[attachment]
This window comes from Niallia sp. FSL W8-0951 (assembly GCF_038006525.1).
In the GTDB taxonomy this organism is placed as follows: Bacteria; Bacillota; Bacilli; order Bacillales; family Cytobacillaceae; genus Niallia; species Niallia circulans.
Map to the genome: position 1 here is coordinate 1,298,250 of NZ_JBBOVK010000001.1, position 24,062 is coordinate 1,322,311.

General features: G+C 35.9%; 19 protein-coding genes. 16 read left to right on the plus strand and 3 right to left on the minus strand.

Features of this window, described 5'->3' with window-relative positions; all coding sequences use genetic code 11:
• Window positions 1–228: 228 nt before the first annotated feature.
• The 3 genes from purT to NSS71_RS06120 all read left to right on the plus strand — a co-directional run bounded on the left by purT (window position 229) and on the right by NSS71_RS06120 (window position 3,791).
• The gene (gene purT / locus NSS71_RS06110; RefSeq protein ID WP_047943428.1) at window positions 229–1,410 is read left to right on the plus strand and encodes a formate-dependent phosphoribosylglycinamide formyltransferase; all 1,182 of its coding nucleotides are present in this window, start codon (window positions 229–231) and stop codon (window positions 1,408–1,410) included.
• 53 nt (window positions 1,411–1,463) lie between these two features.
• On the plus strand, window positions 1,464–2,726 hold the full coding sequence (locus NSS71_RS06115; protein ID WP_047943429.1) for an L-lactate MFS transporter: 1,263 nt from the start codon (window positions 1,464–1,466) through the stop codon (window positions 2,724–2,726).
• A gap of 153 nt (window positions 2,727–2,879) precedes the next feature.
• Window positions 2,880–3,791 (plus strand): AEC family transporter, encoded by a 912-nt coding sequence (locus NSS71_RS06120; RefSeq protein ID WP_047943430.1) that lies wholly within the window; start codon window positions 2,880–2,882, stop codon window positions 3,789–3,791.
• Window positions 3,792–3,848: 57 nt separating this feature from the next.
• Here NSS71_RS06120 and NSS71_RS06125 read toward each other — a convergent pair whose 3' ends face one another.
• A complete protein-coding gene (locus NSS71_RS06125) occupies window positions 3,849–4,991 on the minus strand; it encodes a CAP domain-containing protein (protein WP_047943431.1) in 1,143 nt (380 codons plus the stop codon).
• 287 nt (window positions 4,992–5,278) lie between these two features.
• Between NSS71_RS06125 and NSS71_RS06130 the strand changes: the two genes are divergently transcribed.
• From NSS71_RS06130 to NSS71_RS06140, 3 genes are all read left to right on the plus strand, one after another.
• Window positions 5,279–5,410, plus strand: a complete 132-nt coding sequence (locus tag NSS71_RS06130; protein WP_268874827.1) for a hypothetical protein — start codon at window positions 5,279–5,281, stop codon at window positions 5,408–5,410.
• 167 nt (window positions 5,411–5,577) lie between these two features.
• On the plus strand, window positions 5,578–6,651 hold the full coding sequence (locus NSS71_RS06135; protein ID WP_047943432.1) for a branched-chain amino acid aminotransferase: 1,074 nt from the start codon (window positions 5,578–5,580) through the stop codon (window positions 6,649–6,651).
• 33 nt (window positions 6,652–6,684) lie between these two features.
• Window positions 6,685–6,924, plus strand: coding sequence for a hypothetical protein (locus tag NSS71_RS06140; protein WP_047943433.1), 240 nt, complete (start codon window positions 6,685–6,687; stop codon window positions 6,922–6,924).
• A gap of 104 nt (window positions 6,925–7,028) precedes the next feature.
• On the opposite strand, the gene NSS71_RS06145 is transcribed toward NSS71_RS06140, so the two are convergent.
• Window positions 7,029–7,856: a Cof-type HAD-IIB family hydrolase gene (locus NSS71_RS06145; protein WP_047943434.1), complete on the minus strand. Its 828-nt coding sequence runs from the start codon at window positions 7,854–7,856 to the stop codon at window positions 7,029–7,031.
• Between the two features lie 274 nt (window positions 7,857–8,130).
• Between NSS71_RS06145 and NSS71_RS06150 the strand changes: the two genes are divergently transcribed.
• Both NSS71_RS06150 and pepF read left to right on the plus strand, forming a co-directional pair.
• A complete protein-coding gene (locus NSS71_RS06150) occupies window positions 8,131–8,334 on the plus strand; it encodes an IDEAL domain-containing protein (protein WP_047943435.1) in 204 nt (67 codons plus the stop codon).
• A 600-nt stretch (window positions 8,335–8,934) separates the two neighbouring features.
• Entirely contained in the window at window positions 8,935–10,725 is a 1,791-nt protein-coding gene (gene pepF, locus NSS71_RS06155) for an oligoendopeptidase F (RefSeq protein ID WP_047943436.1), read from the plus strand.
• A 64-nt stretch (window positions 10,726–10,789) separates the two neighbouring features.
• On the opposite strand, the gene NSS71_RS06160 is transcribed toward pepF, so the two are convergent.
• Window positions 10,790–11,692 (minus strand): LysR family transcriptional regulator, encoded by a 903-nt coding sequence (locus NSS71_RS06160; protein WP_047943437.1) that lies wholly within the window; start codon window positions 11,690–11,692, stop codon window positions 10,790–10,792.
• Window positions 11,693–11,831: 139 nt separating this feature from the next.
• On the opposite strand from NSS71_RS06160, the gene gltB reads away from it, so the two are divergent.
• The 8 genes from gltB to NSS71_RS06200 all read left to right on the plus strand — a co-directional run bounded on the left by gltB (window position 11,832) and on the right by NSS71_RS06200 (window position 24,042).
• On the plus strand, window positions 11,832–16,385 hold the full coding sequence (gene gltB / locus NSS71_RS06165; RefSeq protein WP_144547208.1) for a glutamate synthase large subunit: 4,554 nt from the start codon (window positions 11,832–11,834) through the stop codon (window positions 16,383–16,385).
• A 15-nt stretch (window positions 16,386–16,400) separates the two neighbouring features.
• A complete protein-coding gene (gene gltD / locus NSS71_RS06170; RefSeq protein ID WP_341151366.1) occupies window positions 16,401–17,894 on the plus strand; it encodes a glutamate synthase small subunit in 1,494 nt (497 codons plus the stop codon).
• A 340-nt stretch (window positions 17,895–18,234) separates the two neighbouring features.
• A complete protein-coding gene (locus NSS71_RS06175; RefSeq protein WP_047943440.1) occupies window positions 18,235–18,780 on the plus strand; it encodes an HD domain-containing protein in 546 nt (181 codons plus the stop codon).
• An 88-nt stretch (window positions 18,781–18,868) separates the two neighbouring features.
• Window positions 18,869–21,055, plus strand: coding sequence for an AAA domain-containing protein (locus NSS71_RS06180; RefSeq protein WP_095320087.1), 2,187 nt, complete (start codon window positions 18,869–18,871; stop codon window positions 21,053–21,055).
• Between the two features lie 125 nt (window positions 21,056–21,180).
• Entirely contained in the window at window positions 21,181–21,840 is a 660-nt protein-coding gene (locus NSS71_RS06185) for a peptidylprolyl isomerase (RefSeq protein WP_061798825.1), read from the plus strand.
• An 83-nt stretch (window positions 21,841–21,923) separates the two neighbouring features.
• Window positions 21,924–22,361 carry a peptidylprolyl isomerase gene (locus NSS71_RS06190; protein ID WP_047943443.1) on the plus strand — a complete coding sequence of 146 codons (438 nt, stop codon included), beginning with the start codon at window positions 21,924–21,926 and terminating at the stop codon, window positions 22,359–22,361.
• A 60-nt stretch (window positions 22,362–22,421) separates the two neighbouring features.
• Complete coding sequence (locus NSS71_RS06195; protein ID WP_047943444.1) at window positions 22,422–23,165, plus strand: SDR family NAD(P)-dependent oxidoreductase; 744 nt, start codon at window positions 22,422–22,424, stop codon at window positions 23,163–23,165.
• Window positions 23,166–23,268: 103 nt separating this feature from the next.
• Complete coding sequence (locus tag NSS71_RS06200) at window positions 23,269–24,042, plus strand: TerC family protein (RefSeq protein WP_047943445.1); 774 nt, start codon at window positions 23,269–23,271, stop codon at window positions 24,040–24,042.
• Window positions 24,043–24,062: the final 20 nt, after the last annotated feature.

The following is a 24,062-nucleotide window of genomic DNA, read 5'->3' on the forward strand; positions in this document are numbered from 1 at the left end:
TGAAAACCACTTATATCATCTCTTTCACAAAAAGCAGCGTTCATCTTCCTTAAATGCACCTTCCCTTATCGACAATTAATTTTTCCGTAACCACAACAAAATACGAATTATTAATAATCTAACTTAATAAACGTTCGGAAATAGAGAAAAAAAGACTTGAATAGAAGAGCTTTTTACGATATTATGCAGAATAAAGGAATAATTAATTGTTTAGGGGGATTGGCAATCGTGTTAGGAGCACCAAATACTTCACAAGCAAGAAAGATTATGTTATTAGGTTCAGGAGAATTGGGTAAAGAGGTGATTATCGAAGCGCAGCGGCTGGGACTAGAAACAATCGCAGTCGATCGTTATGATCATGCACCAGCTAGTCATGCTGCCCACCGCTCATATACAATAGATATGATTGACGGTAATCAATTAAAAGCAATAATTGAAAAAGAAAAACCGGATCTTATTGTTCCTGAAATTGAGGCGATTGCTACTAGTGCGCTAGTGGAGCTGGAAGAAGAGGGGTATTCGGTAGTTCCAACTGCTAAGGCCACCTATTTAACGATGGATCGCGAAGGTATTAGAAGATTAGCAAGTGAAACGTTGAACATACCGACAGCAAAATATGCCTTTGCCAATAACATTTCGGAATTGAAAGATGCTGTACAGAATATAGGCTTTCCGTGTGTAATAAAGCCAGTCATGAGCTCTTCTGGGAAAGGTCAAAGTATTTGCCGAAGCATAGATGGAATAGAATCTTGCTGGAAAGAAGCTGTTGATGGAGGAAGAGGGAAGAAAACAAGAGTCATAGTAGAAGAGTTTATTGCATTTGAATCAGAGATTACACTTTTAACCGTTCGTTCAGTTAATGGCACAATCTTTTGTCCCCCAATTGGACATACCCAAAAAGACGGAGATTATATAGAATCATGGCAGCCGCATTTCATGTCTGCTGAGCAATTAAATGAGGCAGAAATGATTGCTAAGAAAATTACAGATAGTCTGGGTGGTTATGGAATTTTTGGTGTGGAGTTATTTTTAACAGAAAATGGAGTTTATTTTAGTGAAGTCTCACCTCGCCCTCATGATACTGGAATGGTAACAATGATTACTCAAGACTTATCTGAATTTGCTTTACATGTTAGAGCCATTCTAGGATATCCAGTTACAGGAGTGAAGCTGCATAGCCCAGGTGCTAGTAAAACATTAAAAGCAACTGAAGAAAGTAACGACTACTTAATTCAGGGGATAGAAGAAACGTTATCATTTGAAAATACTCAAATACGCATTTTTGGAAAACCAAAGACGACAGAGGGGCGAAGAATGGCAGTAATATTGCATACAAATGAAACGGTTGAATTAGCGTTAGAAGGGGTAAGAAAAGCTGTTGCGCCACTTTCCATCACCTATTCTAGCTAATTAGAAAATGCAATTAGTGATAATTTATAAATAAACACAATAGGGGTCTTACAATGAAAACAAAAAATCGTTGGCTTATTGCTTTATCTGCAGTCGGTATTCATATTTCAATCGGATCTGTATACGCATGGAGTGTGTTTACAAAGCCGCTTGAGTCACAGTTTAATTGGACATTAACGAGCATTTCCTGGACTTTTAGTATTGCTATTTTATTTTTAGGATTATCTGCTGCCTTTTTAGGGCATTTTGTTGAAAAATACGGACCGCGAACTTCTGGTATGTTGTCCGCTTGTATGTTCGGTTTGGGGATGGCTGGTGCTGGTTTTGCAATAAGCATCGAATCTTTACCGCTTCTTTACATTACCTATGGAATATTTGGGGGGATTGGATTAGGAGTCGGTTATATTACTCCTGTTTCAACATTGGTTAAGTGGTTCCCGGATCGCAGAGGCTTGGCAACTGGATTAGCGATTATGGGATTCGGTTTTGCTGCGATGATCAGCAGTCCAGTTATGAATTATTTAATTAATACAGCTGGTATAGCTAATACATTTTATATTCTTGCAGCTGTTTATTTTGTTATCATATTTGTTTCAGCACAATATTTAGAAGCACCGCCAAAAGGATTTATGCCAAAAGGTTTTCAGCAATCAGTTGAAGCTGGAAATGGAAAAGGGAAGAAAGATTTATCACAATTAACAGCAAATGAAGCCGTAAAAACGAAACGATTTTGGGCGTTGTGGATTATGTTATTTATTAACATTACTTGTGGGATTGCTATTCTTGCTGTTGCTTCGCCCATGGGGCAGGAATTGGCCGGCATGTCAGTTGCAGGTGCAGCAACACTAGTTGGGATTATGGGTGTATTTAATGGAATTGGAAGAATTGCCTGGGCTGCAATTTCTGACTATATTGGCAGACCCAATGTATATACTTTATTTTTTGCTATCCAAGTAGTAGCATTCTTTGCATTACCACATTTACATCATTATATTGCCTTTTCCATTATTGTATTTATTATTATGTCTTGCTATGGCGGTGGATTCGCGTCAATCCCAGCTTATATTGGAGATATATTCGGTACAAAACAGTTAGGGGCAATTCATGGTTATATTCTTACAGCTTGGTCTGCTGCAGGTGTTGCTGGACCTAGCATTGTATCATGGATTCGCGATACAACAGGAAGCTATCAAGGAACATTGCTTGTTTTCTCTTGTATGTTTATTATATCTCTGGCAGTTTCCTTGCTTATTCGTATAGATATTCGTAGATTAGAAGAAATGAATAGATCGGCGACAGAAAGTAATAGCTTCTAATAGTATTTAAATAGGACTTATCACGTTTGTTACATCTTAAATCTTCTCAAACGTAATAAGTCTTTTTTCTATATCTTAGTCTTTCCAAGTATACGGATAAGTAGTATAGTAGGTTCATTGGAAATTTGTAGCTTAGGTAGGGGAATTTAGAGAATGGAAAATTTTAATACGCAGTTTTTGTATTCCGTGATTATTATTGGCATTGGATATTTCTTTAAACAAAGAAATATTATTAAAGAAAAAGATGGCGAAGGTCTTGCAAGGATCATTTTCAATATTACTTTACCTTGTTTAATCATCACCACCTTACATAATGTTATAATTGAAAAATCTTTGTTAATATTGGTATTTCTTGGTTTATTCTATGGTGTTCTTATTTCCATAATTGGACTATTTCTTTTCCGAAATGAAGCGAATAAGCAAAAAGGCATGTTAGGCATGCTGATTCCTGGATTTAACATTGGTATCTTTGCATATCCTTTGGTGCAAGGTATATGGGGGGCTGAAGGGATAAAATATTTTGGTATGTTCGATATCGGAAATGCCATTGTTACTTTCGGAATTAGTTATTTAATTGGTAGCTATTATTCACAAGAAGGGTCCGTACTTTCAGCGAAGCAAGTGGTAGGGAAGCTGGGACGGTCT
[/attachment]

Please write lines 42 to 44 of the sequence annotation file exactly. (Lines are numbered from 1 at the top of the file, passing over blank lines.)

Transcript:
• A 340-nt stretch (window positions 17,895–18,234) separates the two neighbouring features.
• A complete protein-coding gene (locus NSS71_RS06175; RefSeq protein WP_047943440.1) occupies window positions 18,235–18,780 on the plus strand; it encodes an HD domain-containing protein in 546 nt (181 codons plus the stop codon).
• An 88-nt stretch (window positions 18,781–18,868) separates the two neighbouring features.